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Ununpentium New Member Periodic Table
2013-08-28 10:18:09

Michael Harper for redOrbit.com - Your Universe Online The periodic table of the elements may soon get a new member. A team of Swedish researchers at Lund University have proven the existence of element 115, temporarily dubbed "ununpentium.” The synthesized element was first discovered by a team of American and Russian scientists who claim they made the element in their lab in 2004. The Lund team says that they have confirmed the element’s existence, but that it is still difficult...

Names Chosen For Elements 114 And 116
2011-12-02 12:22:03

On Thursday, the International Union of Pure and Applied Chemistry (IUPAC) proposed new names for elements 114 and 116. A collaboration of scientists from the Joint Institute for Nuclear Research in Dubna and the Lawrence Livermore National Laboratory (LLNL) said that the name Flerovium for element 114 and Livermorium for element 116 were chosen to fit the latest heavy elements. The IUPAC officially accepted elements 114 and 116 as the heaviest elements in June 2011, ten years since...

2010-10-26 22:33:45

Moving Closer to Understanding the Island of Stability A team of scientists at the U.S. Department of Energy's Lawrence Berkeley National Laboratory has detected six isotopes, never seen before, of the superheavy elements 104 through 114. Starting with the creation of a new isotope of the yet-to-be-named element 114, the researchers observed successive emissions of alpha particles that yielded new isotopes of copernicium (element 112), darmstadtium (element 110), hassium (element 108),...

2010-06-23 01:36:07

One of the heaviest elements At GSI Helmholtzzentrum fr Schwerionenforschung, an international team of scientists succeeded in the observation of the chemical element 114, one of the heaviest elements created until now. The production of element 114 is very difficult and requires dedicated particle accelerators. So far, this feat was achieved at only two other research centers, in the USA and Russia. In the experiment at GSI, scientists employed the innovative new setup TASCA (TransActinide...

2009-09-29 09:20:45

U.S. scientists say they have confirmed the production of the superheavy element 114, 10 years after a Russian group first claimed to have made it. The researchers at the U.S. Department of Energy's Lawrence Berkeley National Laboratory, led by University of California-Berkeley Professor Heino Nitsche and and Berekely Lab senior staff scientist Ken Gregorich, independently confirmed the production of the new element, which was first published by the Dubna Gas Filled Recoil Separator group....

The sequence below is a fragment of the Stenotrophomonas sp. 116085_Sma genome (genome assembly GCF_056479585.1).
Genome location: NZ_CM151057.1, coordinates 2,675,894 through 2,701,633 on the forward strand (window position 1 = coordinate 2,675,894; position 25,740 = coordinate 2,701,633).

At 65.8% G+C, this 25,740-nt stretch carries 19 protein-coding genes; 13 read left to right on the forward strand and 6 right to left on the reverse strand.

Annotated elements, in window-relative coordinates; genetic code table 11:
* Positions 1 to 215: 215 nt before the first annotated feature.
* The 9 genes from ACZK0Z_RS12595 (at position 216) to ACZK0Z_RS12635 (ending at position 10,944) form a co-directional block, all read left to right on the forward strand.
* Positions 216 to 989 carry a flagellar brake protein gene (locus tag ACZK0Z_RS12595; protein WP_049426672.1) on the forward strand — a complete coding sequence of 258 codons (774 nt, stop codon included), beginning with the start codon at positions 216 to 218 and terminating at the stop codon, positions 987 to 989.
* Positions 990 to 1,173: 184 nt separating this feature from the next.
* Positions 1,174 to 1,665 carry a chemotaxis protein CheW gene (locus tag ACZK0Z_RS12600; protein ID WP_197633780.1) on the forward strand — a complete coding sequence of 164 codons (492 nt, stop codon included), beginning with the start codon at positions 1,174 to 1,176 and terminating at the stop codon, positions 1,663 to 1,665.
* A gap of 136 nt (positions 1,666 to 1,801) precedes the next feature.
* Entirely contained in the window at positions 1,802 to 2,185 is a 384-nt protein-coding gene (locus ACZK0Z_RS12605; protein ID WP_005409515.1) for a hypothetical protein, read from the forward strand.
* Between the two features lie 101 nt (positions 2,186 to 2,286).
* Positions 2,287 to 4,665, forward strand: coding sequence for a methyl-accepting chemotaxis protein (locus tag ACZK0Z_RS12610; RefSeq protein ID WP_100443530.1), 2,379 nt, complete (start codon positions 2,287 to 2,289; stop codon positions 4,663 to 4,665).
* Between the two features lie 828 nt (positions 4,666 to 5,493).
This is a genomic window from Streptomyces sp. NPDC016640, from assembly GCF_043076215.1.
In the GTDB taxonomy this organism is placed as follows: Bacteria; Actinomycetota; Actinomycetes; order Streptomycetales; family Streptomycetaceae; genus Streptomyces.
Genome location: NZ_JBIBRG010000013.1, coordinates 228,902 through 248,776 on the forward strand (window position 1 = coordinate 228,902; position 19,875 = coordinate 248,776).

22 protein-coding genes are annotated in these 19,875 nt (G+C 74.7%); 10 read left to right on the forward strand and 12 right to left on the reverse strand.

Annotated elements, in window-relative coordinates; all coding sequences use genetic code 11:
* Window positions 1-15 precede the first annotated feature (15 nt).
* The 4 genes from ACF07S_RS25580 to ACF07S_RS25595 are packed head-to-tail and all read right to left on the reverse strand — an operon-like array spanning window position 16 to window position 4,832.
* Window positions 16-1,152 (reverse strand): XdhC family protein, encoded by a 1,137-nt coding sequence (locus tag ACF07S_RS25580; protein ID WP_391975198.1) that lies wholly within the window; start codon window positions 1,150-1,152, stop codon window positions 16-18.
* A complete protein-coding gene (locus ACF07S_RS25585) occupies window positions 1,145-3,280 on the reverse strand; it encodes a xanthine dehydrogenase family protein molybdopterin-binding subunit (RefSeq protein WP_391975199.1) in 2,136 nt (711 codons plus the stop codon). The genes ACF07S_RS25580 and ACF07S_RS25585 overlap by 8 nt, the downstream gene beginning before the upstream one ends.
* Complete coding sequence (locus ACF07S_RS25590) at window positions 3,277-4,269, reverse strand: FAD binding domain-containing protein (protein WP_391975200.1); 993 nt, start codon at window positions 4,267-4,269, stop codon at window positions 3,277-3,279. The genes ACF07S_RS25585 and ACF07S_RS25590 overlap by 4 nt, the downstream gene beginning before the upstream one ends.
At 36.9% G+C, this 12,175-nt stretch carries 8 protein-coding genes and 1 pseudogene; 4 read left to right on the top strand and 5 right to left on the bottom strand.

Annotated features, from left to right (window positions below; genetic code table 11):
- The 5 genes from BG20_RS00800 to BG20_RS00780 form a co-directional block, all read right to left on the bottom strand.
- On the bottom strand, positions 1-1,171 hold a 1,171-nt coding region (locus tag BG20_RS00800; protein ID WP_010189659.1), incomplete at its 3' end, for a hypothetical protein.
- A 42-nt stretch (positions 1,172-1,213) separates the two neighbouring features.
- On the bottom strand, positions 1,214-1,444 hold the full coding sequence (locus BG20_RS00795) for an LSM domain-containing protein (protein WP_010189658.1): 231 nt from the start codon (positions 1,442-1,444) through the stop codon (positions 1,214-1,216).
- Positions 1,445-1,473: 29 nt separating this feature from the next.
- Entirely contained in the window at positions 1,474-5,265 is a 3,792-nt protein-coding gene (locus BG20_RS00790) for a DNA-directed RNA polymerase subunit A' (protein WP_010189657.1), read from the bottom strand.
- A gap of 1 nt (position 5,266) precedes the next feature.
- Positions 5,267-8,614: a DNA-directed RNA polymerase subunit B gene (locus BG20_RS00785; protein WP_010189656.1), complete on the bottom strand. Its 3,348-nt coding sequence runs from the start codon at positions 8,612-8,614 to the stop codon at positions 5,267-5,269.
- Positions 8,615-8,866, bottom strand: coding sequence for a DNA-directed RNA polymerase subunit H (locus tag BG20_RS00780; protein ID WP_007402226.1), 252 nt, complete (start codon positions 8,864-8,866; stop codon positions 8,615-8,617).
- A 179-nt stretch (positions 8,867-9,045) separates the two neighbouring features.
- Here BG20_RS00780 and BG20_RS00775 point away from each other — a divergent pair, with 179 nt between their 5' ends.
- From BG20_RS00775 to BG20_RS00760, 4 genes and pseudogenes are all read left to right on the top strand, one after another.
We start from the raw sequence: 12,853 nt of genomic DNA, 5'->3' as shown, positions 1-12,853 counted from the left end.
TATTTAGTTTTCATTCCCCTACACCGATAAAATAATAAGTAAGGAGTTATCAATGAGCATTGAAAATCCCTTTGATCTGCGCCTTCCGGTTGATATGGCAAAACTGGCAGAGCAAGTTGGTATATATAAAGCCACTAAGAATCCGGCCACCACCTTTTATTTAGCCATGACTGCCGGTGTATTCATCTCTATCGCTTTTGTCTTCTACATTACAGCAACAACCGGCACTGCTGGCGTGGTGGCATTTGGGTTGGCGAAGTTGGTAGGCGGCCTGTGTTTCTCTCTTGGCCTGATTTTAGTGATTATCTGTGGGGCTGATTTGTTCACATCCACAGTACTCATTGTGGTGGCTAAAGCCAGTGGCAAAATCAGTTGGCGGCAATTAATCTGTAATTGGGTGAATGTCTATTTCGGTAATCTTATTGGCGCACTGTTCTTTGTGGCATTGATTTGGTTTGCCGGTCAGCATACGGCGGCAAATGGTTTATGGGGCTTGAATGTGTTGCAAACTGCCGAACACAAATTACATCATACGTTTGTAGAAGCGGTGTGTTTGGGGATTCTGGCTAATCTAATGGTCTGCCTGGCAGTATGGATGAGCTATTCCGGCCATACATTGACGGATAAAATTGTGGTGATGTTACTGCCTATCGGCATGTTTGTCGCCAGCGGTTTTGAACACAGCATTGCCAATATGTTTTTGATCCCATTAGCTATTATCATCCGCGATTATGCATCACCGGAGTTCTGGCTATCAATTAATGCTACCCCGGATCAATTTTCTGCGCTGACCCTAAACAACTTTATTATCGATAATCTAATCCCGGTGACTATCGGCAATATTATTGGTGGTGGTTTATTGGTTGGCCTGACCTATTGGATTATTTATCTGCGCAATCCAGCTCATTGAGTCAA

2009-09-25 06:06:15

Scientists at the U.S. Department of Energy's Lawrence Berkeley National Laboratory have been able to confirm the production of the superheavy element 114, ten years after a group in Russia, at the Joint Institute for Nuclear Research in Dubna, first claimed to have made it. The search for 114 has long been a key part of the quest for nuclear science's hoped-for Island of Stability. Heino Nitsche, head of the Heavy Element Nuclear and Radiochemistry Group in Berkeley Lab's Nuclear Science...

2006-10-17 09:45:00

WASHINGTON -- Revisiting one of physics' most embarrassing cases of scientific misconduct, researchers from Russia and the United States announced Monday that they have created a new super-heavy element, atomic number 118. Scientists said they smashed together calcium with the manmade element Californium to make an atom with 118 protons in its nucleus. The new element lasted for just one millisecond, but it was the heaviest element ever made and the first manmade inert gas - the atomic family...


Word of the Day
cruet
  • A vial or small glass bottle, especially one for holding vinegar, oil, etc.; a caster for liquids.
This word is Middle English in origin, and ultimately comes from the Old French, diminutive of 'crue,' flask.
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